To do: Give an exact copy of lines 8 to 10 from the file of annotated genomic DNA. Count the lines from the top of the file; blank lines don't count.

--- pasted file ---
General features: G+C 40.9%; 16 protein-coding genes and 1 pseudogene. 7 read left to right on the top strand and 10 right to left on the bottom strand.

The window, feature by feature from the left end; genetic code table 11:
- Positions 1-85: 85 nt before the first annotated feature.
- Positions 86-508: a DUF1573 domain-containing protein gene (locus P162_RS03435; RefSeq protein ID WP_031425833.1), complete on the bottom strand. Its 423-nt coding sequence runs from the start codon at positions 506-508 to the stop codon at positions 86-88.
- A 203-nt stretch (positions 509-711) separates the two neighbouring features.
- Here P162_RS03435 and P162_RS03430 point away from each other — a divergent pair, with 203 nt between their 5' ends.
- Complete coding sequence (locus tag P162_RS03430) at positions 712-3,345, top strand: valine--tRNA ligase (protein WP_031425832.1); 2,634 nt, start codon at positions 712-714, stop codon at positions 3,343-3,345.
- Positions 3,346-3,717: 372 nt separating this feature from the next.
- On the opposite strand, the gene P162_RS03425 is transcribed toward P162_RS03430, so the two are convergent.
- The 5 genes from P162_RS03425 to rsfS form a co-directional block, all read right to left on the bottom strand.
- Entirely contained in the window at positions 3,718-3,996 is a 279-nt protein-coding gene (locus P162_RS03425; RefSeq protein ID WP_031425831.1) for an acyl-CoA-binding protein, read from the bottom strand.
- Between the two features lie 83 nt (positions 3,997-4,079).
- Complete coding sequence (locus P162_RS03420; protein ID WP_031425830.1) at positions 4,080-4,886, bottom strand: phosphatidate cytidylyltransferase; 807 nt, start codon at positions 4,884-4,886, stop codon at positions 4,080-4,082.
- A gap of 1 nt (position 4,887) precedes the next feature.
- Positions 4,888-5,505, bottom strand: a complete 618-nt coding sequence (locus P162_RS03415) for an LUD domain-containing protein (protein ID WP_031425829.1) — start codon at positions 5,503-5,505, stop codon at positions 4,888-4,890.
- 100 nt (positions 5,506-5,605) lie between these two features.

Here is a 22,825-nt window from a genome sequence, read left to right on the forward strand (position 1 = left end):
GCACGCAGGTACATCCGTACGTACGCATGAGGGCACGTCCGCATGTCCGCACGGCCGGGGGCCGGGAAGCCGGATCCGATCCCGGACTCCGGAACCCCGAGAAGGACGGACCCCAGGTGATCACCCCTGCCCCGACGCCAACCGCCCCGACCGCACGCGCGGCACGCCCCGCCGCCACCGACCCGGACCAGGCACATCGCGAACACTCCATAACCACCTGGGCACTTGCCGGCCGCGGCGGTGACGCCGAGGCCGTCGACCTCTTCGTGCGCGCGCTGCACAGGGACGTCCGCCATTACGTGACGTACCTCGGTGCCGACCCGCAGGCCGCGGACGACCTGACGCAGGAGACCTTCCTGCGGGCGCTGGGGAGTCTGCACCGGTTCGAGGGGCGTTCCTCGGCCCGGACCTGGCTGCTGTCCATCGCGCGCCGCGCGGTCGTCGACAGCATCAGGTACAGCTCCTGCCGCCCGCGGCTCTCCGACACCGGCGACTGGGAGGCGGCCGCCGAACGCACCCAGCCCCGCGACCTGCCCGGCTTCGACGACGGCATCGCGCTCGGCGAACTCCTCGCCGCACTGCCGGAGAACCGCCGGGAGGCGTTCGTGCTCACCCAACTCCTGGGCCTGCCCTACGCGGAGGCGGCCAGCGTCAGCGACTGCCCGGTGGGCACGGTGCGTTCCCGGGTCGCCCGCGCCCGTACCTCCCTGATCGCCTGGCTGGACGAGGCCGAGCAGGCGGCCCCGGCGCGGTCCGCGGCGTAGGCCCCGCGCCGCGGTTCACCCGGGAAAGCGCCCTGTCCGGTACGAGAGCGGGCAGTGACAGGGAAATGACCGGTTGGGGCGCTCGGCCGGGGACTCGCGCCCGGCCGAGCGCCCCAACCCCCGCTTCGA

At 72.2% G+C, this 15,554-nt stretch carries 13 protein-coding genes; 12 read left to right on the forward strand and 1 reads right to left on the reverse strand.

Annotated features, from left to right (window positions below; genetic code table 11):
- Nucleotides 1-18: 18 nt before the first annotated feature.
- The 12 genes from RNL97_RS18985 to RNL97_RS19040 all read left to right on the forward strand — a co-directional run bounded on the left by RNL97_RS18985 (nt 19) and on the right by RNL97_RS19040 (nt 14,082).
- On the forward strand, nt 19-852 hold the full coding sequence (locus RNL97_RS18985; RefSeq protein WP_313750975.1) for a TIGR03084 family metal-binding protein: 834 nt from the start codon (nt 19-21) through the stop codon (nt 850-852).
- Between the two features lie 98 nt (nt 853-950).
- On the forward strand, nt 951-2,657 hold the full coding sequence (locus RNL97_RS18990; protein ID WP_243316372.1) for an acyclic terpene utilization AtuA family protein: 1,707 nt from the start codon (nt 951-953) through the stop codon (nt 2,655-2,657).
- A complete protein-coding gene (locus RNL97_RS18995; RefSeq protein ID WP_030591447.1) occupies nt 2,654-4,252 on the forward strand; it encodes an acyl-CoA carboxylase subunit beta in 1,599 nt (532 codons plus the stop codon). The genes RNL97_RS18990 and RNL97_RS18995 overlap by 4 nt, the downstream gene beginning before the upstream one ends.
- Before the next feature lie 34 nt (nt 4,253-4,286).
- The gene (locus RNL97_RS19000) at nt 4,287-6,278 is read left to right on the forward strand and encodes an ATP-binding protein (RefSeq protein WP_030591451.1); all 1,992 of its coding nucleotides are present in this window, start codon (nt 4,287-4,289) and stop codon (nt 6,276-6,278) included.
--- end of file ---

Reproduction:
- Positions 3,346-3,717: 372 nt separating this feature from the next.
- On the opposite strand, the gene P162_RS03425 is transcribed toward P162_RS03430, so the two are convergent.
- The 5 genes from P162_RS03425 to rsfS form a co-directional block, all read right to left on the bottom strand.